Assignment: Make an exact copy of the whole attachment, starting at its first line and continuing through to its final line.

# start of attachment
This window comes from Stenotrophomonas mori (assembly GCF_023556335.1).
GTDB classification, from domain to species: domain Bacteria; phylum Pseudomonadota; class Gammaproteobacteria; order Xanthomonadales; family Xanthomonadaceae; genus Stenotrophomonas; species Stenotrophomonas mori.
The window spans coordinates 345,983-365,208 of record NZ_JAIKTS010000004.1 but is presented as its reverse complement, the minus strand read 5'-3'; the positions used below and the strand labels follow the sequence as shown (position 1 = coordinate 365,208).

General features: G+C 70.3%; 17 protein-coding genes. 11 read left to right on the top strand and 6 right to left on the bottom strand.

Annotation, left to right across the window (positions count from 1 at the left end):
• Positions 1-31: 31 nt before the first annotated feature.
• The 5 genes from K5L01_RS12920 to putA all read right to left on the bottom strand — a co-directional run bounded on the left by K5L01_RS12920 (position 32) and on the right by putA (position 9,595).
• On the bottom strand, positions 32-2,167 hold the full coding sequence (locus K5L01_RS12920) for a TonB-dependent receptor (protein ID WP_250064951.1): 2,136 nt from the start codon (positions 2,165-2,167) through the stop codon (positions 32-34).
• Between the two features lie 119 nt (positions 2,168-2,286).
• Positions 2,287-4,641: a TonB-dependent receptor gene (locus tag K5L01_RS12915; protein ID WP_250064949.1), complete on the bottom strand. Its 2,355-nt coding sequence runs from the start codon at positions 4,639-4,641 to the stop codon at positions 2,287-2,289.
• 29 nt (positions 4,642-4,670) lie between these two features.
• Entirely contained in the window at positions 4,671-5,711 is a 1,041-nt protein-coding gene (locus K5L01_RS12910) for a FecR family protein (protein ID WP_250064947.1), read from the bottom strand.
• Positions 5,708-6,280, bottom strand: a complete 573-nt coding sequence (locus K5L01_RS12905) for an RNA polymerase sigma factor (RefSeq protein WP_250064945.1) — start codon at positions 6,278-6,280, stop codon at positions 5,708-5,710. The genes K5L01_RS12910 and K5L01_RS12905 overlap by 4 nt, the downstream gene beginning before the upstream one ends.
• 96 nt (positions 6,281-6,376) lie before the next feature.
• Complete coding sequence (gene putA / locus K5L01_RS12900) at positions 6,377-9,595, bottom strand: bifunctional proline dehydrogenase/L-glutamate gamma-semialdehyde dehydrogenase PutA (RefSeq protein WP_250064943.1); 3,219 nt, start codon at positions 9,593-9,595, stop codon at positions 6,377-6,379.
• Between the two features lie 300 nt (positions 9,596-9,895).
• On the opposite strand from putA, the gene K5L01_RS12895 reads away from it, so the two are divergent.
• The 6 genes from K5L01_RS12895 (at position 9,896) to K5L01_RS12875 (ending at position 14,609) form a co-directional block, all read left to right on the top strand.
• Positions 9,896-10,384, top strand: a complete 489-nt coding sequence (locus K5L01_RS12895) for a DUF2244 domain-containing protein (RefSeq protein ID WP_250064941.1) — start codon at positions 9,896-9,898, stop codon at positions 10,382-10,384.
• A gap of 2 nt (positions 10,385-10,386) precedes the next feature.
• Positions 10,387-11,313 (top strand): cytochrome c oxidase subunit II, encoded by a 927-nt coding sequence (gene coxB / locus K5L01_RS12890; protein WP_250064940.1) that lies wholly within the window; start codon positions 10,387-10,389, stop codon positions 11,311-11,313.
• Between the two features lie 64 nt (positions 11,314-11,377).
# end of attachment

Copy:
This window comes from Stenotrophomonas mori (assembly GCF_023556335.1).
GTDB classification, from domain to species: domain Bacteria; phylum Pseudomonadota; class Gammaproteobacteria; order Xanthomonadales; family Xanthomonadaceae; genus Stenotrophomonas; species Stenotrophomonas mori.
The window spans coordinates 345,983-365,208 of record NZ_JAIKTS010000004.1 but is presented as its reverse complement, the minus strand read 5'-3'; the positions used below and the strand labels follow the sequence as shown (position 1 = coordinate 365,208).

General features: G+C 70.3%; 17 protein-coding genes. 11 read left to right on the top strand and 6 right to left on the bottom strand.

Annotation, left to right across the window (positions count from 1 at the left end):
• Positions 1-31: 31 nt before the first annotated feature.
• The 5 genes from K5L01_RS12920 to putA all read right to left on the bottom strand — a co-directional run bounded on the left by K5L01_RS12920 (position 32) and on the right by putA (position 9,595).
• On the bottom strand, positions 32-2,167 hold the full coding sequence (locus K5L01_RS12920) for a TonB-dependent receptor (protein ID WP_250064951.1): 2,136 nt from the start codon (positions 2,165-2,167) through the stop codon (positions 32-34).
• Between the two features lie 119 nt (positions 2,168-2,286).
• Positions 2,287-4,641: a TonB-dependent receptor gene (locus tag K5L01_RS12915; protein ID WP_250064949.1), complete on the bottom strand. Its 2,355-nt coding sequence runs from the start codon at positions 4,639-4,641 to the stop codon at positions 2,287-2,289.
• 29 nt (positions 4,642-4,670) lie between these two features.
• Entirely contained in the window at positions 4,671-5,711 is a 1,041-nt protein-coding gene (locus K5L01_RS12910) for a FecR family protein (protein ID WP_250064947.1), read from the bottom strand.
• Positions 5,708-6,280, bottom strand: a complete 573-nt coding sequence (locus K5L01_RS12905) for an RNA polymerase sigma factor (RefSeq protein WP_250064945.1) — start codon at positions 6,278-6,280, stop codon at positions 5,708-5,710. The genes K5L01_RS12910 and K5L01_RS12905 overlap by 4 nt, the downstream gene beginning before the upstream one ends.
• 96 nt (positions 6,281-6,376) lie before the next feature.
• Complete coding sequence (gene putA / locus K5L01_RS12900) at positions 6,377-9,595, bottom strand: bifunctional proline dehydrogenase/L-glutamate gamma-semialdehyde dehydrogenase PutA (RefSeq protein WP_250064943.1); 3,219 nt, start codon at positions 9,593-9,595, stop codon at positions 6,377-6,379.
• Between the two features lie 300 nt (positions 9,596-9,895).
• On the opposite strand from putA, the gene K5L01_RS12895 reads away from it, so the two are divergent.
• The 6 genes from K5L01_RS12895 (at position 9,896) to K5L01_RS12875 (ending at position 14,609) form a co-directional block, all read left to right on the top strand.
• Positions 9,896-10,384, top strand: a complete 489-nt coding sequence (locus K5L01_RS12895) for a DUF2244 domain-containing protein (RefSeq protein ID WP_250064941.1) — start codon at positions 9,896-9,898, stop codon at positions 10,382-10,384.
• A gap of 2 nt (positions 10,385-10,386) precedes the next feature.
• Positions 10,387-11,313 (top strand): cytochrome c oxidase subunit II, encoded by a 927-nt coding sequence (gene coxB / locus K5L01_RS12890; protein WP_250064940.1) that lies wholly within the window; start codon positions 10,387-10,389, stop codon positions 11,311-11,313.
• Between the two features lie 64 nt (positions 11,314-11,377).